First known as The Westchester, The Occidental, The Pioneer, and now as the "Sohotel", this landmark building has long been a fixture in the Bowery, operating as a stop for travelers as far back as there are written accounts. "The Bowery" refers to the neighborhood surrounding the boulevard in the scenic downtown area, but the road itself is actually the oldest thoroughfare in Manhattan, stretching roughly the entire distance of the island from North to South since Pre-Colonial times. It is here that the earliest Dutch explorers settled, christening the township "New Amsterdam", before it was ceded to the English and renamed "New York" following various upheavals during the Anglo-Dutch Wars. The Bowery also famously played host to General George Washington, as he arrived in New York to watch the final remaining British troops flee back to England in November of 1783 at the end of the Revolutionary War.
Old Bowery Days
While the Sohotel is rich in history—its interior has been stripped to reveal large stretches of exposed brick—few lodging houses can boast of such an impressively long run. Indeed, a hotel has been operating continuously on this spot, at the corner of Bowery and Broome, since at least 1805. Piecing together the exact history of the present structure is difficult, but aerial views suggest that it is composed of a number of 19th-century buildings strung together. The corner portion seems to be the oldest: It was probably constructed around 1840 as a replacement for the old Military and Civic Hotel, a wooden structure that had been a meeting house for the Equal Rights wing of the Democratic Party. According to Alvin Harlow in his 1931 book, Old Bowery Days, the building was remodeled with a fourth story and given its present appearance in 1866 (at the time it was known as Westchester House). In coming decades, as the Bowery grew increasingly downtrodden in character, the hotel became a common destination for unfortunates such as John P. Mount, a dry goods employee who killed himself there in 1897 after losing his job of 20 years.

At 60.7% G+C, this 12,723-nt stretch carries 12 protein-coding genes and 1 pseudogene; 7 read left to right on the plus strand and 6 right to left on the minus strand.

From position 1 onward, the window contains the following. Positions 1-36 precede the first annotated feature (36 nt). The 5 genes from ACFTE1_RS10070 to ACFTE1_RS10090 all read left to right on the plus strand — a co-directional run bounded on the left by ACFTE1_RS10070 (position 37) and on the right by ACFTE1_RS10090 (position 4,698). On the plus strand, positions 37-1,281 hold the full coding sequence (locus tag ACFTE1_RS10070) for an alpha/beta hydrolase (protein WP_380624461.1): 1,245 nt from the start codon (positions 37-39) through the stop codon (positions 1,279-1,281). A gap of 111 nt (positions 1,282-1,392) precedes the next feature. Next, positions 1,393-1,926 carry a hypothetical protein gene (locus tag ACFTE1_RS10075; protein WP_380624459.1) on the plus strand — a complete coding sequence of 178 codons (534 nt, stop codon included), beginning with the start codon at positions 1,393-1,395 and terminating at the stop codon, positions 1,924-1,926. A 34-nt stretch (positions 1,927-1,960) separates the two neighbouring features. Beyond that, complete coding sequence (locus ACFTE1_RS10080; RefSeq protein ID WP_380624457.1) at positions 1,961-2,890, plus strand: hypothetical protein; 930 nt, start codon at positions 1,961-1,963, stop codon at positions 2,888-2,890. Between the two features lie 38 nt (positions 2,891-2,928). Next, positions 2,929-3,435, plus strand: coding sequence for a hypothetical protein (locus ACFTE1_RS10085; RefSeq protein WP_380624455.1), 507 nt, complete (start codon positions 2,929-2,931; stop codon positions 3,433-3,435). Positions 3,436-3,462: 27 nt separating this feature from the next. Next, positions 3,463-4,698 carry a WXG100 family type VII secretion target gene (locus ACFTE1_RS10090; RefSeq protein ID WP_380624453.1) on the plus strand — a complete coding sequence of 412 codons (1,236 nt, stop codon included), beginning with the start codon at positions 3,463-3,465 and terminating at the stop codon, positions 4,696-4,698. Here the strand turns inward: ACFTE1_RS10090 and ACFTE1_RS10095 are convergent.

But, as The Occidental (a name it had acquired by 1874), the hotel did enjoy a burst of raffish glory as Big Tim Sullivan’s headquarters from 1900 to 1913. It would be impossible to encapsulate Sullivan’s diverse activities, but during his peak years he was known variously as ward boss,Tammany Hall leader, state senator, theatrical impresario, real estate baron, stager of illegal prizefights, saloon owner and, in the words of a 1901 New York Tribune profile, “professional politician.”
His connections with the world of vice and crime were as legendary as his generosity, and the lavish dinners he hosted at The Occidental drew the likes of future governor Al Smith alongside John L. Sullivan, the boxer. During these years the hotel gained renown for its barroom ceiling, which Harlow described as “one vast painting whose fame spread even to the Pacific, and which is still spoken of with awe by the old-timers as a work of high art.” The painting depicted a cluster of nude women in the bath.